The Special Investigating Unit’s (SIU) report on Digital Vibes found that former Health Minister Dr Zweli Mkhize lied and acted “at best improper and at worst unlawful”.
Yet, despite its damning findings, the SIU did not recommend any criminal charges against Mkhize – letting him walk away from the R150 million contract scot-free.
The 114-page report dated 30 June was officially released by President Cyril Ramaphosa on Wednesday morning.
Mkhize was also accused of pressuring former director-general Precious Matsoso to appoint Digital Vibes to manage the National Health Insurance (NHI) communication strategy and later Covid-19 in 2020.
In a WhatsApp message dated 15 July 2019 to Matsoso, Mkhize said: “Hi DG. Kindly sort out contractual arrangements. Please ask for a preliminary NHI implementation plan and draft communication plan by Friday from each individual as discussed.”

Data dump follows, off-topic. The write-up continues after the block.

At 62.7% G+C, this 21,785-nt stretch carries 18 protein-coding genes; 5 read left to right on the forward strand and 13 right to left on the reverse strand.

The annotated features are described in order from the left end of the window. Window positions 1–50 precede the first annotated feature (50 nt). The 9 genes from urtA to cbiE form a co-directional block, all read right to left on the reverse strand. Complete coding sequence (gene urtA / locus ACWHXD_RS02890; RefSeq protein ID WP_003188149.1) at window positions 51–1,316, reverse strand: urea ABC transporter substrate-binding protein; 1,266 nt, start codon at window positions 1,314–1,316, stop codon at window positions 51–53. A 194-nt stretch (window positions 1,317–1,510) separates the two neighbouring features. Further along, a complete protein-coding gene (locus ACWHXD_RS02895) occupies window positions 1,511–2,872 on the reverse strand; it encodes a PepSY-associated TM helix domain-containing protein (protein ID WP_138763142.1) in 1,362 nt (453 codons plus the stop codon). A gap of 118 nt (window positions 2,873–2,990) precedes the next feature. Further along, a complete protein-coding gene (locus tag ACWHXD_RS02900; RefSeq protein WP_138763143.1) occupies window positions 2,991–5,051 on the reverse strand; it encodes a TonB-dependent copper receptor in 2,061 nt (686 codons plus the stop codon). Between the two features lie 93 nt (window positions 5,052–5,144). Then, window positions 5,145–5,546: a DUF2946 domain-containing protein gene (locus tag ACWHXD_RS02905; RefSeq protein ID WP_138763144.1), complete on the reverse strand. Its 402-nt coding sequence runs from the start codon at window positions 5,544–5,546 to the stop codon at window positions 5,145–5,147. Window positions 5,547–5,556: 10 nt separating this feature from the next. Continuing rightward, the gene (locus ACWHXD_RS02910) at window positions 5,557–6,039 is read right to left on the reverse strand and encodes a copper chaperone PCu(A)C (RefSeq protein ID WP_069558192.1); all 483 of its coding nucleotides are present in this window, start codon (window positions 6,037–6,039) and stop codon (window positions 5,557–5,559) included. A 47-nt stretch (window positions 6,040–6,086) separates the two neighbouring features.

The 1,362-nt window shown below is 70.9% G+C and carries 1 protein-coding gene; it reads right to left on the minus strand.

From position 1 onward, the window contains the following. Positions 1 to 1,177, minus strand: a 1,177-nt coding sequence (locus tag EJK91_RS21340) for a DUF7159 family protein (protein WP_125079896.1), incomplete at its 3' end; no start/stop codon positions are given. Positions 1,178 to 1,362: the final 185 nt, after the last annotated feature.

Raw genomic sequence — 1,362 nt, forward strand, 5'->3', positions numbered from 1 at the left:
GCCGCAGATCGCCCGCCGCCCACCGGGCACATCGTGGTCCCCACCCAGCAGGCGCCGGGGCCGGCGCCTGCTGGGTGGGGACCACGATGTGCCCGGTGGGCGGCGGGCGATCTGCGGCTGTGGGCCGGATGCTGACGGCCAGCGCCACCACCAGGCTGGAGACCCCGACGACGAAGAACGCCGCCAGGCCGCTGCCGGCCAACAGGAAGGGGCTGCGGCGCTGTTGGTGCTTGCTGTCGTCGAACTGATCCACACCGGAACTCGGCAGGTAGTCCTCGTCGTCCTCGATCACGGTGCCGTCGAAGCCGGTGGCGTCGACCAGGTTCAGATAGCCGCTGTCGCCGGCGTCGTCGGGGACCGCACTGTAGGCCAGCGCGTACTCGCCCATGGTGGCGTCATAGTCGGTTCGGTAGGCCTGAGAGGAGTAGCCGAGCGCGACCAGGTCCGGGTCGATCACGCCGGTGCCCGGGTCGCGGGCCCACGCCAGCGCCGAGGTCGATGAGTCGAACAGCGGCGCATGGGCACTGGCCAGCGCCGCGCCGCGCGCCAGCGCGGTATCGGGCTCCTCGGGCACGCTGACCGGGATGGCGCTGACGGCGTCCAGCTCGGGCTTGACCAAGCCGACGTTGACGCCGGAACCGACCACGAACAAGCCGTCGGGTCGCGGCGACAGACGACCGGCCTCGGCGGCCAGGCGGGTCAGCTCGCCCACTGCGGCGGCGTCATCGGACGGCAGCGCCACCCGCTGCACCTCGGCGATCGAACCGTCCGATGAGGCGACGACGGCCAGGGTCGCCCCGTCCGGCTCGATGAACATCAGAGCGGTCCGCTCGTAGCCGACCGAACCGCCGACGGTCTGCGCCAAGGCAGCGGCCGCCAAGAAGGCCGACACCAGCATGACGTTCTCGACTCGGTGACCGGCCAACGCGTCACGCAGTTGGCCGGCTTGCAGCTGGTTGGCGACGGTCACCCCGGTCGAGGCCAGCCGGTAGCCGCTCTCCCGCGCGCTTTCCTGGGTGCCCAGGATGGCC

Digital Vibes is a communication company owned by Mkhize’s close associates Tahera Mather and Naadhira Mitha.
The SIU challenged Ramaphosa, saying he should take “executive action” against Mkhize.
However, this recommendation may not stick as Mkhize is no longer a member of Ramaphosa’s Cabinet following his resignation in June amid the Digital Vibes controversial contract.
The only person the SIU said should be criminally charged is the health department’s former acting director-director Dr Anban Pillay.
He stands accused of deviating from the normal procurement process during the awarding of the Digital Vibes contract.
Pillay is also implicated in the report for contravening sections of the Public Finance Management Act by approving payments to Digital Vibes.
The SIU followed the money trail from Digital Vibes to Mkhize’s family:
Other implicated people are:
Attempts to reach Mkhize were unsuccessful as his phone repeatedly rang to voicemail.
Image source: @DrZweliMkhize
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